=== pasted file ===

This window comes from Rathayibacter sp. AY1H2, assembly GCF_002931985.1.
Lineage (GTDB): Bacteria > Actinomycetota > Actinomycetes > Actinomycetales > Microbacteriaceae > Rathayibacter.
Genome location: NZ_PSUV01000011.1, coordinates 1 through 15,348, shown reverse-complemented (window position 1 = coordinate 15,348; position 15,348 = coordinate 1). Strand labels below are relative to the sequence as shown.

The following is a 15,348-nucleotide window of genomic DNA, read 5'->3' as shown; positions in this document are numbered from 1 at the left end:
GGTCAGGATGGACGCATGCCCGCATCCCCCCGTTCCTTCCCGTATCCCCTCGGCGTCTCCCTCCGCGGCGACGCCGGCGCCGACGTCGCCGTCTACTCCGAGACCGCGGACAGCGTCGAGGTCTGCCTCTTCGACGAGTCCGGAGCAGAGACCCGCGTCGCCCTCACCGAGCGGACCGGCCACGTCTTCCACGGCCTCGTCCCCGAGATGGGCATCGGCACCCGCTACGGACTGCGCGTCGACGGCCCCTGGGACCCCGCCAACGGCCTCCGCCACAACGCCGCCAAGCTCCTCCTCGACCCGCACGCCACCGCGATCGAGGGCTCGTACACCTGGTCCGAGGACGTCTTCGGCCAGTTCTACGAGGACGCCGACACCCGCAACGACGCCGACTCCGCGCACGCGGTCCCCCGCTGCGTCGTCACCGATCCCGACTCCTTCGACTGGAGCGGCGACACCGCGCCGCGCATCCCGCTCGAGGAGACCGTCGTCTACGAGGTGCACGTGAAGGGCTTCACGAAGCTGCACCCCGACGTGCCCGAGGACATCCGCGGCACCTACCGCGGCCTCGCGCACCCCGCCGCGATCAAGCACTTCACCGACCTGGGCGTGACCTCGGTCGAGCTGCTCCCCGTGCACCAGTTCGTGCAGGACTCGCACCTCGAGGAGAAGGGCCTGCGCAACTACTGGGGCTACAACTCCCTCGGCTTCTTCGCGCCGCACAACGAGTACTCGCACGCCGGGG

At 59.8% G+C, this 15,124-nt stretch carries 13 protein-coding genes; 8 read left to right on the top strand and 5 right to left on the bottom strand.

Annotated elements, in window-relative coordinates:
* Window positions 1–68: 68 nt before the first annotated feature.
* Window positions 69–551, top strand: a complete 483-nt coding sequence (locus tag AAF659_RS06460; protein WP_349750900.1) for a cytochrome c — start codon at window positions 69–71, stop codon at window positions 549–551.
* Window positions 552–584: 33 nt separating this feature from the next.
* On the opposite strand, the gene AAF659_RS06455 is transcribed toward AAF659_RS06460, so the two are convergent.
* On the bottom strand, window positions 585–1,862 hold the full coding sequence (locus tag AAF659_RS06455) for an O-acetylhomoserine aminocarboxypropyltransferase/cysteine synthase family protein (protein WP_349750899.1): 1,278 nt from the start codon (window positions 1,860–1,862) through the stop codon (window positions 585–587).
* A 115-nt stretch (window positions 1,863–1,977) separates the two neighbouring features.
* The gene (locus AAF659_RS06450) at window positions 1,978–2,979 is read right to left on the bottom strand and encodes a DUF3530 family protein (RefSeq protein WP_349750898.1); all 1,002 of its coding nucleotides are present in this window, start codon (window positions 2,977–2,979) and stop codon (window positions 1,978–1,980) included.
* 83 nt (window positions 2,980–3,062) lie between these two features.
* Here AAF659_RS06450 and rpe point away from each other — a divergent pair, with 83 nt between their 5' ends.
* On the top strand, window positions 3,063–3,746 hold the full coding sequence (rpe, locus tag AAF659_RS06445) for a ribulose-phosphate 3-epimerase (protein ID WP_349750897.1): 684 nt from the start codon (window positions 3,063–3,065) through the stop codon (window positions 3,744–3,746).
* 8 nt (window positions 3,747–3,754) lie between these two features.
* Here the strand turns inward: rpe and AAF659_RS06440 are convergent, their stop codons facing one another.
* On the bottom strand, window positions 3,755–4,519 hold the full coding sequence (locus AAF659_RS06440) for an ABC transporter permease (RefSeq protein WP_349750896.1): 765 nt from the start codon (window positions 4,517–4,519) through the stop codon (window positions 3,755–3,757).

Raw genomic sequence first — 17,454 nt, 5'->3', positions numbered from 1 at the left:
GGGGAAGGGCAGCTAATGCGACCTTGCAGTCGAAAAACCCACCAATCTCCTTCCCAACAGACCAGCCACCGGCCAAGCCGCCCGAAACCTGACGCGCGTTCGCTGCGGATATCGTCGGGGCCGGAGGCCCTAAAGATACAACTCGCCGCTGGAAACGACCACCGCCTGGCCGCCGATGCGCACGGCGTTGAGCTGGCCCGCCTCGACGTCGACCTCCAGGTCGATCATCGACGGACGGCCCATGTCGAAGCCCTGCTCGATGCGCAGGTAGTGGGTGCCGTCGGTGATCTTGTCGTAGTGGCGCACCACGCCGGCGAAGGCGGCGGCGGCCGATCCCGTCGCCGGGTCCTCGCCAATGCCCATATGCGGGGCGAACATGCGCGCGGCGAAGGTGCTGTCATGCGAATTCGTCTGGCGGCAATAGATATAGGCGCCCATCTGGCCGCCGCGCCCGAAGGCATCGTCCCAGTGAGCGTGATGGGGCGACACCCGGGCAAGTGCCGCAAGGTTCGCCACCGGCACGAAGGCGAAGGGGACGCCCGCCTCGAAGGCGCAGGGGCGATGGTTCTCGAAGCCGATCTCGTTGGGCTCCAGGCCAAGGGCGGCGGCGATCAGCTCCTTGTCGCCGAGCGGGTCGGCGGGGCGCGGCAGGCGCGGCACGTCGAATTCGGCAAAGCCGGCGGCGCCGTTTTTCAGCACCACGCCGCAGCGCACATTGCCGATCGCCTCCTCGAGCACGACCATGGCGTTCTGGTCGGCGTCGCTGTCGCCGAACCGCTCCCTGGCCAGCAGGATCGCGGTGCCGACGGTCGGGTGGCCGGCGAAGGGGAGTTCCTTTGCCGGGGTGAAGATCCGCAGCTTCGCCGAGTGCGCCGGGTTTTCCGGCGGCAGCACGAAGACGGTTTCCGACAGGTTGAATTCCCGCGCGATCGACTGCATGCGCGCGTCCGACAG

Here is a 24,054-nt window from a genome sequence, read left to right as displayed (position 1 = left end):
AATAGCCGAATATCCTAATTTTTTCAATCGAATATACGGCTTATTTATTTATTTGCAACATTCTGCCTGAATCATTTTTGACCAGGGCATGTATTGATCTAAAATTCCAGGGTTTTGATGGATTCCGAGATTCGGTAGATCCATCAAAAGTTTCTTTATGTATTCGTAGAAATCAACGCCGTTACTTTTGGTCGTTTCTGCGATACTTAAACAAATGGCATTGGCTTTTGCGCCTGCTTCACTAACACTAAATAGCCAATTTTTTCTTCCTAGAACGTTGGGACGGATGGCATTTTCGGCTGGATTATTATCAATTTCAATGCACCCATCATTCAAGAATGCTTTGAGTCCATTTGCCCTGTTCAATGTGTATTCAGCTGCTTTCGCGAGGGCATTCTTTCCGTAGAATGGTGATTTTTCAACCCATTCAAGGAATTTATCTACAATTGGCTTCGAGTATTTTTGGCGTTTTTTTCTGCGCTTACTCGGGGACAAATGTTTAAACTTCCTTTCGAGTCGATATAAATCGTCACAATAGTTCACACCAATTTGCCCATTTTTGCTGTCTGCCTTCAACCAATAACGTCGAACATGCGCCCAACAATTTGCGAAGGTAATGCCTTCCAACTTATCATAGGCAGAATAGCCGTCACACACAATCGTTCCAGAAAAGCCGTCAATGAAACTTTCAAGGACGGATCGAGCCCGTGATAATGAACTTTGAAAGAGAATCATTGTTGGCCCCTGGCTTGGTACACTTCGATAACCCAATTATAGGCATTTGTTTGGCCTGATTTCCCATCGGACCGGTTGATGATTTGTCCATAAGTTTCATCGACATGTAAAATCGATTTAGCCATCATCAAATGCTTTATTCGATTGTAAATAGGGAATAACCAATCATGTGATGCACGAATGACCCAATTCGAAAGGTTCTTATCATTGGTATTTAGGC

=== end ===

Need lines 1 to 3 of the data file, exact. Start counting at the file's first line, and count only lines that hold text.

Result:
This window comes from Rathayibacter sp. AY1H2, assembly GCF_002931985.1.
Lineage (GTDB): Bacteria > Actinomycetota > Actinomycetes > Actinomycetales > Microbacteriaceae > Rathayibacter.
Genome location: NZ_PSUV01000011.1, coordinates 1 through 15,348, shown reverse-complemented (window position 1 = coordinate 15,348; position 15,348 = coordinate 1). Strand labels below are relative to the sequence as shown.